The full, un-edited podcast of the Honour Our Deal town hall, September 8, 2014
On the evening of September 8, nearly a thousand community members, City of Regina employees and retirees packed Regina’s Conexus Arts Centre to discuss the state of the Regina Civic Employees Superannuation and Benefit Plan. The plan represents 4,000 current employees – including teaching assistants, librarians, firefighters, bus drivers, city workers and managers – and over 3,000 retirees. The Plan has been in place since 1958.
A month ago, workers were stunned as the Saskatchewan Superintendent of Pensions announced that it was considering winding up the plan because of a funding shortfall. A full account of these developments was published on RankandFile.ca on August 20 by organizers who helped to launch a public campaign, Honour Our Deal.
Panelists at Monday night’s event included Paul Moist (CUPE National President), Kirby Benning (President of the Saskatchewan Firefighters Association and Chair of the Pension and Benefit Committee), Kevin Skerrit (CUPE pension researcher), Simon Archer (legal counsel with the law firm Koskie Minsky), along with Tria Donaldson (CUPE Communications, Saskatchewan), who spoke about the importance of community and membership engagement as part of the Honour Our Deal movement. Aina Kagis, CUPE’s Regional Director for Saskatchewan, moderated the panel.
In private and public sector workplaces across Canada, pensions have become some of the most contested benefits. Since at least the financial collapse of 2008, austerity has remained the mantra of even profitable employers who seek massive concessions from unions and workers when it comes to defined benefit plans in particular. (Read RankandFile.ca’s Pension 101 article from July 30 for a breakdown of pension-related concepts and definitions.) Regina has become a site for just such a conflict. But what makes the development in Saskatchewan’s capital so significant is that the Superintended of Pensions has threatened the unprecedented – a complete windup of a (viable) public pension plan. CUPE President, Paul Moist, noted that not since Air Canada’s brush with bankruptcy in 2004 has a company attempted to completely absolve itself of pension obligations by dissolving a plan. Even then, the justice who oversaw the near-collapse of Canada’s flagship airline rebuked the company’s request.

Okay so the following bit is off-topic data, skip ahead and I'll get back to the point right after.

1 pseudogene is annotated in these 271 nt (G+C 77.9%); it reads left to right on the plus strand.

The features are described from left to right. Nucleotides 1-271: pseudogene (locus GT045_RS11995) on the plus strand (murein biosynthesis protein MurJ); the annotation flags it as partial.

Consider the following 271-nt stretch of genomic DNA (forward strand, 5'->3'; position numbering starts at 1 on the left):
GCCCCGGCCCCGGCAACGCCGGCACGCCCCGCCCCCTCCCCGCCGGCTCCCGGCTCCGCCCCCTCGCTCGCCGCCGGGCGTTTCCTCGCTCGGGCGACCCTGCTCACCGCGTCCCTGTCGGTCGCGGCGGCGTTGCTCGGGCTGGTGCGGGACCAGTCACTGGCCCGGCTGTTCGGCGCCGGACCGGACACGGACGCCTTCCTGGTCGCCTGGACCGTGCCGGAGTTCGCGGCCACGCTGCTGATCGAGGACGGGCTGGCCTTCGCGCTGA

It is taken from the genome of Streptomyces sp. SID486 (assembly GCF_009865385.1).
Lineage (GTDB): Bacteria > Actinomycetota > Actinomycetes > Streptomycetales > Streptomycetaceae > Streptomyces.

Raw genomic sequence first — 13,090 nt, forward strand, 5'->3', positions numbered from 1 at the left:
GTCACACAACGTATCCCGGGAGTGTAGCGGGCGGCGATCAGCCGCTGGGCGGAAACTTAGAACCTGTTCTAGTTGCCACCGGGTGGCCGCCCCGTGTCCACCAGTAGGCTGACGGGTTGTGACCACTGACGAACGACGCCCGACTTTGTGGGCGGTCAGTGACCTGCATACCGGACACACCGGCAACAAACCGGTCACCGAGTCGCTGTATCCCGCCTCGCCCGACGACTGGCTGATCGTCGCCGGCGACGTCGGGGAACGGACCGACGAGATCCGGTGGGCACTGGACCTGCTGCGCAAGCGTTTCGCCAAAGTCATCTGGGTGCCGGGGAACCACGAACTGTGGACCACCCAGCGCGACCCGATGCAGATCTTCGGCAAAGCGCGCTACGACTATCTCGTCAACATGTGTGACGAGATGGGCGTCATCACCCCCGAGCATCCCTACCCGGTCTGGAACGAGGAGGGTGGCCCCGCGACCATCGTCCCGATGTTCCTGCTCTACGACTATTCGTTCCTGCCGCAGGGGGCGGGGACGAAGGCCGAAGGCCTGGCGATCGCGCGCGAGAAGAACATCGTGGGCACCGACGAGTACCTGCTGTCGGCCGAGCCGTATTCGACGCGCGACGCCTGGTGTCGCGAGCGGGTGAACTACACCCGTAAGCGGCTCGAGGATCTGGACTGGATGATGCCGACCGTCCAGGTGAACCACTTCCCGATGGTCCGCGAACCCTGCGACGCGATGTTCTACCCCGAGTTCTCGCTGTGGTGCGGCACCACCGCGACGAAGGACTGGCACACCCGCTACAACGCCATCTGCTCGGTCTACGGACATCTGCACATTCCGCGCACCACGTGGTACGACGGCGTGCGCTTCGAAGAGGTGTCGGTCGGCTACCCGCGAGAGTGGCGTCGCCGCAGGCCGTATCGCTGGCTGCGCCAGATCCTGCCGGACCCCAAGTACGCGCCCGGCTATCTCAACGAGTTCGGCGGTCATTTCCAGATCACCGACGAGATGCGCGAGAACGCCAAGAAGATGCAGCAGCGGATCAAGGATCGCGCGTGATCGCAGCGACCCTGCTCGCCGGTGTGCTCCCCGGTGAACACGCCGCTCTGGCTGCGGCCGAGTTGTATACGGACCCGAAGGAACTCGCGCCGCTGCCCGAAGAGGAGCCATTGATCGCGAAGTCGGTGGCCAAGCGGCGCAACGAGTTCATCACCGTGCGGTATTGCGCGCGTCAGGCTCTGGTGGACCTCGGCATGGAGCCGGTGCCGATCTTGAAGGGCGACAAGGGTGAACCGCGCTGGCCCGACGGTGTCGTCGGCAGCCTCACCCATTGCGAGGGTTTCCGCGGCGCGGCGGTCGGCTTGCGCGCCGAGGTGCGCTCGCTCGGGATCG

Here in Regina, it is clear that the employer is seeking a massive change in the current pension agreement by reversing its commitment to a defined benefit plan. What panelists, and members from the audience, recognized is that this is quite simply an employer seeking to back away from a generation-long promise for the sake of financial expedience. Worst of all, for those pensioners who rely on the Civic plan as part of a dignified retirement, the fulfillment of the Superintendent’s threat would ignominiously rob retirees of their bargained reward for a lifetime of service and labour. But amidst the justifiable anxiety and fear that loomed over Monday’s forum, panelists and event organizers made it clear that the fight for fairness is far from over.
As a final speaker, Tria Donaldson took the podium to emphasize that Honour Our Deal is not only an information campaign, it is a call to action for unions, community members, and City workers to stand up for what is theirs. Considering the political significance of pensions, be they workplace benefits, CPP, or Old Age Security, it’s important that the general public recognize their role in helping to mobilize for a livable retirement wage. This can only be achieved through civic engagement, activism, and collective bargaining.
If you missed the town hall or just want to follow the event, check out the podcast of the panel and Q&A period after the presentations.
Part 1: Introductions and presentations
Part 2: Concluding remarks and questions from the audience